The expansion of the HIV epidemic from high risk populations to the general population in China may be driven by concurrent sexual partnerships. Behavioral interventions targeting safer sex should be integrated into harm reduction programmes.
opiate use; concurrent sexual partnership; HIV; China
The objective of this study was to examine the influences of social network factors, particularly social support and norms, in the transition from non-injection heroin and/or opiate use to heroin-injection, which is one of the leading causes of the spread of HIV/AIDS in China. Respondent-driven sampling was used to recruit young heroin and/or opiate users in an egocentric network study in Yunnan, China. Multivariate logistic regression using hierarchical combinations of candidate variables was used to analyze network factors for the injection transition. A total of 3,121 social network alters were reported by 403 egos with an average network size of eight. Fifty-eight percent of egos transitioned to heroin-injection from non-injection. This transition was associated with having a larger sex network size, a larger number of heroin injectors in one’s network, and a higher network density. The findings enhance our understanding of the influence of social network dimensions on the transition to injection drug use. Accordingly, the development of interventions for heroin and/or opiate users in China should consider social network characteristics.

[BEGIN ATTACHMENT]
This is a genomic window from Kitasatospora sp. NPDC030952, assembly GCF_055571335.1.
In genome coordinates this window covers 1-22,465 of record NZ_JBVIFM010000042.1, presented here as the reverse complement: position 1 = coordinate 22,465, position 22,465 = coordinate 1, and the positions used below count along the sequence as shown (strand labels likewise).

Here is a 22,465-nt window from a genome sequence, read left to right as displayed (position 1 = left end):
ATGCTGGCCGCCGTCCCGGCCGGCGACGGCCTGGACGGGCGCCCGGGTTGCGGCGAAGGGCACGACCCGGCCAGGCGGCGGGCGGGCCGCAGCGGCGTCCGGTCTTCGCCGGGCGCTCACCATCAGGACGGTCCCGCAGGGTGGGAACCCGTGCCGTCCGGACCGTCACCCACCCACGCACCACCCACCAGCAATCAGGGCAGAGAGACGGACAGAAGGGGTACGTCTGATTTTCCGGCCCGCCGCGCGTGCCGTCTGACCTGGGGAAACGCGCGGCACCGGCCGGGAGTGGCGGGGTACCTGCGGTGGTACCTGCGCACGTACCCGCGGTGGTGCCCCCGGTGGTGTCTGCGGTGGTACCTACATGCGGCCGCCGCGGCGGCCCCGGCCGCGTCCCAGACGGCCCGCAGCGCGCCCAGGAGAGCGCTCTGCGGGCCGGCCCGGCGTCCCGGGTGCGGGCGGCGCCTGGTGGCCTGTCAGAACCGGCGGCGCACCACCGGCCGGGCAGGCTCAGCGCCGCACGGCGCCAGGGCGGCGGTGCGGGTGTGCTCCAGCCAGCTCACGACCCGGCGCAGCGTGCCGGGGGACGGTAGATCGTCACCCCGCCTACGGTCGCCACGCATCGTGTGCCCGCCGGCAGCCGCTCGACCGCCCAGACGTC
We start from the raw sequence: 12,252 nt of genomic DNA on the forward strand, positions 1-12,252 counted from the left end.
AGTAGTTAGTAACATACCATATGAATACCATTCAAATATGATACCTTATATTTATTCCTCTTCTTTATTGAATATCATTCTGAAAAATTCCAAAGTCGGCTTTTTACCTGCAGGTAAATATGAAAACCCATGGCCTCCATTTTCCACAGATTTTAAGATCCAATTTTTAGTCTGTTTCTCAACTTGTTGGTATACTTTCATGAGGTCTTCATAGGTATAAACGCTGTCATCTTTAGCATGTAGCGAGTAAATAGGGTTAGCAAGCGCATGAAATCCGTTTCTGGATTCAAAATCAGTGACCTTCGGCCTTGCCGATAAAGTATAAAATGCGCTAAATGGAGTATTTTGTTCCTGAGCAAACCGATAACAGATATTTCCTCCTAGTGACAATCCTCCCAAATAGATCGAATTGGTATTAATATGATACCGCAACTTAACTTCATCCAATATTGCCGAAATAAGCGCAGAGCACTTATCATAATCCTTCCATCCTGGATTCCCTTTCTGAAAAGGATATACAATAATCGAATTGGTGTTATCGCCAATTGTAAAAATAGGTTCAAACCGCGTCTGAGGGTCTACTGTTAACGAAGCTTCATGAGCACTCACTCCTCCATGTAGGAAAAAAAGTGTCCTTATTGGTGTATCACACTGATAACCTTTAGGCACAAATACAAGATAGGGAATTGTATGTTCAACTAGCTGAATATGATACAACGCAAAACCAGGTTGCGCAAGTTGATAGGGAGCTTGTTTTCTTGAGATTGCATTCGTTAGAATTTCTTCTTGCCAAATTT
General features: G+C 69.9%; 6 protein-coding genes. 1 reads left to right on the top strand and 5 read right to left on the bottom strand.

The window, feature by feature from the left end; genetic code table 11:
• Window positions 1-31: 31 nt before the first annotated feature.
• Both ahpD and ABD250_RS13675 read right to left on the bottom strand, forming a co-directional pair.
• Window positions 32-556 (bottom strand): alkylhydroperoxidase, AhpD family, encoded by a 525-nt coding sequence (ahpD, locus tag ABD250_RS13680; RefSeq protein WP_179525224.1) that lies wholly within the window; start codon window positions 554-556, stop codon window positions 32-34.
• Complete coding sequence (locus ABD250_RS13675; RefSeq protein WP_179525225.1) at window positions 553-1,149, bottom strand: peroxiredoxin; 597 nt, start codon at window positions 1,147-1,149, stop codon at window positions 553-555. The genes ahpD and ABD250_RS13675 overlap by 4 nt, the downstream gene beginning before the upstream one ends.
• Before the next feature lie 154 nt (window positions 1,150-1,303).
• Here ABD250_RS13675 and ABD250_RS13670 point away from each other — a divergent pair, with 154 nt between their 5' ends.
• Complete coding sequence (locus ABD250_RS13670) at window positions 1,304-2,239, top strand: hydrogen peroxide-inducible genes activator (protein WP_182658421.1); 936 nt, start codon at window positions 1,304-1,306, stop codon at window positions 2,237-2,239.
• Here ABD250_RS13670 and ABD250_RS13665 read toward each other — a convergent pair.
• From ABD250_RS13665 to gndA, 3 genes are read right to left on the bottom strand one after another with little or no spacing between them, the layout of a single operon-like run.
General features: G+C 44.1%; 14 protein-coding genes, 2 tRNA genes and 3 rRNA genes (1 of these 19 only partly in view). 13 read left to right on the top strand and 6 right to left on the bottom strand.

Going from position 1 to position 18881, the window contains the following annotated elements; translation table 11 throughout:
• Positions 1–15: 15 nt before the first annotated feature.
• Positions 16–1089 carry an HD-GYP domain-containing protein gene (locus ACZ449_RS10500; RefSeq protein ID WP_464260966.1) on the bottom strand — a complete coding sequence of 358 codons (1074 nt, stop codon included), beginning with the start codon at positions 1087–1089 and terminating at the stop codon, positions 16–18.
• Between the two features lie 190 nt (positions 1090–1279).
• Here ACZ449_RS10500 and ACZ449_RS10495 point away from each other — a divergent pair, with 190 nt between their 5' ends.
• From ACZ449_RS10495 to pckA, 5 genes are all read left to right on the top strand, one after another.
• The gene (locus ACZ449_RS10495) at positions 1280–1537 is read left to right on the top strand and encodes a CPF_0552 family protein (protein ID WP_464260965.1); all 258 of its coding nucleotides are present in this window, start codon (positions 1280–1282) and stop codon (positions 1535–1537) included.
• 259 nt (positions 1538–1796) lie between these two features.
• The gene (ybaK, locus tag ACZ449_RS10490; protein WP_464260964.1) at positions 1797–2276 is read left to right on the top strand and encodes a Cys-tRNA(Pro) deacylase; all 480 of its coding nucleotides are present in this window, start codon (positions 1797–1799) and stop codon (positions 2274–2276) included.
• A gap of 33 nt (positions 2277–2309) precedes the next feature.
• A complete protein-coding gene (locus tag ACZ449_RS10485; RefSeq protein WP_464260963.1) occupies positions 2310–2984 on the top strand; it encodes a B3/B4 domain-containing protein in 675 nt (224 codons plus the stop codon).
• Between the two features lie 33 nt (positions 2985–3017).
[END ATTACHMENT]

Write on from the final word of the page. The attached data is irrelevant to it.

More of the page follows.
Social networks; Heroin; Transition; HIV/AIDS; China
The objective of this study was to examine the interrelationships among individualism, collectivism, homosexuality-related stigma, social support, and condom use among Chinese homosexual men.
A cross-sectional study using the respondent-driven sampling approach was conducted among 351 participants in Shenzhen, China. Path analytic modeling was used to analyze the interrelationships.
The results of path analytic modeling document the following statistically significant associations with regard to homosexuality: (1) higher levels of vertical collectivism were associated with higher levels of public stigma [β (standardized coefficient) = 0.12] and self stigma (β = 0.12); (2) higher levels of vertical individualism were associated with higher levels self stigma (β = 0.18); (3) higher levels of horizontal individualism were associated with higher levels of public stigma (β = 0.12); (4) higher levels of self stigma were associated with higher levels of social support from sexual partners (β = 0.12); and (5) lower levels of public stigma were associated with consistent condom use (β = −0.19).
The findings enhance our understanding of how individualist and collectivist cultures influence the development of homosexuality-related stigma, which in turn may affect individuals’ decisions to engage in HIV-protective practices and seek social support. Accordingly, the development of HIV interventions for homosexual men in China should take the characteristics of Chinese culture into consideration.
collectivism; HIV/AIDS; homosexuality; individualism